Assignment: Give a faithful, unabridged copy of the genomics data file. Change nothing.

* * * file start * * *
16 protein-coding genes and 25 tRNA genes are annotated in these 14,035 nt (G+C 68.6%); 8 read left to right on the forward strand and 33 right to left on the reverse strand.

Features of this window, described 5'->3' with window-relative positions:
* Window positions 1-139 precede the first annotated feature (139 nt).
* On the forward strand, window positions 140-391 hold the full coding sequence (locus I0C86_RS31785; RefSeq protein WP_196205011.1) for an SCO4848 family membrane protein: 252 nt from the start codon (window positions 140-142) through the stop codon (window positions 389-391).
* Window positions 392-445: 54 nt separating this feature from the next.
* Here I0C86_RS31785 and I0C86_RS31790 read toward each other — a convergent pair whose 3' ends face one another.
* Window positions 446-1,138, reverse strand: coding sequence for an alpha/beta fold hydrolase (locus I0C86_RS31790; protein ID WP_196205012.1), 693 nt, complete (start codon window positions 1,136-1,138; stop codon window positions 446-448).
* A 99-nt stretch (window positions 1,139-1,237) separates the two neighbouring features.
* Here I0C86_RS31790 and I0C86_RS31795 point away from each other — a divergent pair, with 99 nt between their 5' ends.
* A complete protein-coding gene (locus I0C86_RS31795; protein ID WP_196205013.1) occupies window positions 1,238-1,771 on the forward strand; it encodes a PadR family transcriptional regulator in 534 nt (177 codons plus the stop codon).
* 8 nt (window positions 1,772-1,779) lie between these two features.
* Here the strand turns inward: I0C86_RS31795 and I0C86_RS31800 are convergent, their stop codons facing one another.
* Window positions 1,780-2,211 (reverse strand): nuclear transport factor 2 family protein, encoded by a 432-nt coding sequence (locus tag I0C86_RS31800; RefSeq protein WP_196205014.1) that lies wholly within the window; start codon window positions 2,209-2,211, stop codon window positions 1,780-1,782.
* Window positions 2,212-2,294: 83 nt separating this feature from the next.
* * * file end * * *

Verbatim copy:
16 protein-coding genes and 25 tRNA genes are annotated in these 14,035 nt (G+C 68.6%); 8 read left to right on the forward strand and 33 right to left on the reverse strand.

Features of this window, described 5'->3' with window-relative positions:
* Window positions 1-139 precede the first annotated feature (139 nt).
* On the forward strand, window positions 140-391 hold the full coding sequence (locus I0C86_RS31785; RefSeq protein WP_196205011.1) for an SCO4848 family membrane protein: 252 nt from the start codon (window positions 140-142) through the stop codon (window positions 389-391).
* Window positions 392-445: 54 nt separating this feature from the next.
* Here I0C86_RS31785 and I0C86_RS31790 read toward each other — a convergent pair whose 3' ends face one another.
* Window positions 446-1,138, reverse strand: coding sequence for an alpha/beta fold hydrolase (locus I0C86_RS31790; protein ID WP_196205012.1), 693 nt, complete (start codon window positions 1,136-1,138; stop codon window positions 446-448).
* A 99-nt stretch (window positions 1,139-1,237) separates the two neighbouring features.
* Here I0C86_RS31790 and I0C86_RS31795 point away from each other — a divergent pair, with 99 nt between their 5' ends.
* A complete protein-coding gene (locus I0C86_RS31795; protein ID WP_196205013.1) occupies window positions 1,238-1,771 on the forward strand; it encodes a PadR family transcriptional regulator in 534 nt (177 codons plus the stop codon).
* 8 nt (window positions 1,772-1,779) lie between these two features.
* Here the strand turns inward: I0C86_RS31795 and I0C86_RS31800 are convergent, their stop codons facing one another.
* Window positions 1,780-2,211 (reverse strand): nuclear transport factor 2 family protein, encoded by a 432-nt coding sequence (locus tag I0C86_RS31800; RefSeq protein WP_196205014.1) that lies wholly within the window; start codon window positions 2,209-2,211, stop codon window positions 1,780-1,782.
* Window positions 2,212-2,294: 83 nt separating this feature from the next.